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Downgauging is an economic imperative and a means to achieve sustainability. The trick is not to sacrifice quality—or the consumer’s perception of quality, which is often related to film stiffness. Photo: Hosakawa Alpine American
When monolayer film is subjected to a normal force (as in the case of flex due to bending), it will put the section of the film above the neutral axis into compression and the section below into tension.
These days, blown film processors supplying converters and packagers with high-end materials are between a rock and a hard place. Retailers and consumers alike are demanding more sustainable film products made from fewer resources. At the same time, they are not inclined to welcome any loss in performance of the packaging material, forcing processors to come up with material solutions to solve these seemingly conflicting requirements.
Downgauging has become a buzzword among material suppliers and the processing community. It allows packagers to offer the same products with higher product-to-package ratios by using thinner materials. This approach to resin implementation has changed the way the industry does business.
But it’s not that easy. Processors must anticipate brand owner, retailer, and consumer expectations. The problem is that there are instances for which package feel, not package toughness, is the limit to downgauging. But by planning accordingly, it is still possible to provide a solution that satisfies brand owners, retailers, and consumers.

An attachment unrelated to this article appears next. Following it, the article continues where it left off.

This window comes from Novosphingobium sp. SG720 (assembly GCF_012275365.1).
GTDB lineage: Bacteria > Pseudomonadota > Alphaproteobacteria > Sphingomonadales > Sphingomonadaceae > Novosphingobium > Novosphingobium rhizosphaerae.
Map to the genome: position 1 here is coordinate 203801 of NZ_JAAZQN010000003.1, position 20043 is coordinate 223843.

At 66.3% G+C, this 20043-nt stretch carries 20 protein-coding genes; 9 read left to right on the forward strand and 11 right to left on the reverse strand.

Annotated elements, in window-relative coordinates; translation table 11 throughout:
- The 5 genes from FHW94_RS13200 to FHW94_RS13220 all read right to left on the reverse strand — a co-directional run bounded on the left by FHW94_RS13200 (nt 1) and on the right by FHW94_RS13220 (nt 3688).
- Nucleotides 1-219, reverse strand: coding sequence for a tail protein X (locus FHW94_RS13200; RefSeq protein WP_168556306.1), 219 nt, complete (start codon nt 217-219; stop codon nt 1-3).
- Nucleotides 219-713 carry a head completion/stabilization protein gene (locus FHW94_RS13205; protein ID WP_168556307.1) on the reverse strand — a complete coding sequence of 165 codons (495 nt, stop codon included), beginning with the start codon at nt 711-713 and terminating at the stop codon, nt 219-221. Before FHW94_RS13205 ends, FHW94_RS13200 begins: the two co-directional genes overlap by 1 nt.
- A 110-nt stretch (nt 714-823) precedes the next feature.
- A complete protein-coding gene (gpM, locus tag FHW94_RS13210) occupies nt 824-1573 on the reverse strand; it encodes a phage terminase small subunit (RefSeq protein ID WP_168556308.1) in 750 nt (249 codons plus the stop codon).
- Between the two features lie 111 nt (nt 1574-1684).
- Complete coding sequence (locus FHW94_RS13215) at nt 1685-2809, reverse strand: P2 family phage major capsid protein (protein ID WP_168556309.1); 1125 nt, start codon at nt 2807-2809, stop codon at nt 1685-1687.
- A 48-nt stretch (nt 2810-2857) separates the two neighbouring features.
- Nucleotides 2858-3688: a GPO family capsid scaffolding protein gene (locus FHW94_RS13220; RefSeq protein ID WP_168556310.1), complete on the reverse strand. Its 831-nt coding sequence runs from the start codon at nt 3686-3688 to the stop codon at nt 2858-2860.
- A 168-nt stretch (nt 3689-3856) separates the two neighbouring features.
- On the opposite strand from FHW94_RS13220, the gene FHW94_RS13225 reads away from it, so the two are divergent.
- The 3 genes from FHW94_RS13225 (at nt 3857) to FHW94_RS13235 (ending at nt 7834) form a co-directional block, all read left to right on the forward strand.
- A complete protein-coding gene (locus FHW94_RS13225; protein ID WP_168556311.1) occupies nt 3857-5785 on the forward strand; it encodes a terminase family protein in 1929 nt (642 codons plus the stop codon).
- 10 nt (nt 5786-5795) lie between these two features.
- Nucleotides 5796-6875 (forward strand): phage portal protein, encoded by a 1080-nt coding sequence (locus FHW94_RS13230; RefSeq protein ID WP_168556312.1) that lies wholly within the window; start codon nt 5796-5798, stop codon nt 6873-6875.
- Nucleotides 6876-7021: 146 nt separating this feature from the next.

The following are some important considerations for any processor working to design and develop a package that must be downgauged:
- Does the package still work after the change? Will it still meet requirements for toughness, barrier and shelf-life, processibility on the converter’s equipment, processibility on the final packaging equipment, and resistance to damage in transit or end use?
- Does the package still maintain its shelf appearance and look as good as it did before?
- Did the package become easier or harder to open?
- Will consumers notice? Some of the applications most impacted—positively and negatively—are those in which consumers subconsciously link package strength to the thickness of the package, such as food-storage bags, snack packaging, and waste liners.
WHAT CONSUMERS NOTICE
Earlier this year, The Dow Chemical Co. conducted a study to test its theory that by keeping the aforementioned considerations in mind, the consumer “feel” barrier may be broken. In the study, one of the issues Dow encountered was that consumers do notice when material is removed, even if the package overall has the same strength. This finding solidifies the need to prioritize bending modulus as an element of perceived quality.
Is it really possible to design films that will feel the same to the consumer, but are 10% to 20% thinner? This was Dow’s hypothesis when beginning the study. To determine the results, Dow utilized the concept of bending stiffness (or bending modulus) and a trained and selected Human Sensory Panel.
Bending stiffness is the idea that the location of stiff materials in a film can have a huge impact on the feel of the film. When monolayer film is subjected to a normal force (as in the case of flex due to bending), it will put the section of the film above the neutral axis into compression and the section below into tension (see top illustration, p. 30). Placing materials that are higher in stiffness further away from the neutral axis can have a very large effect on the overall bending modulus (second illustration, p. 30).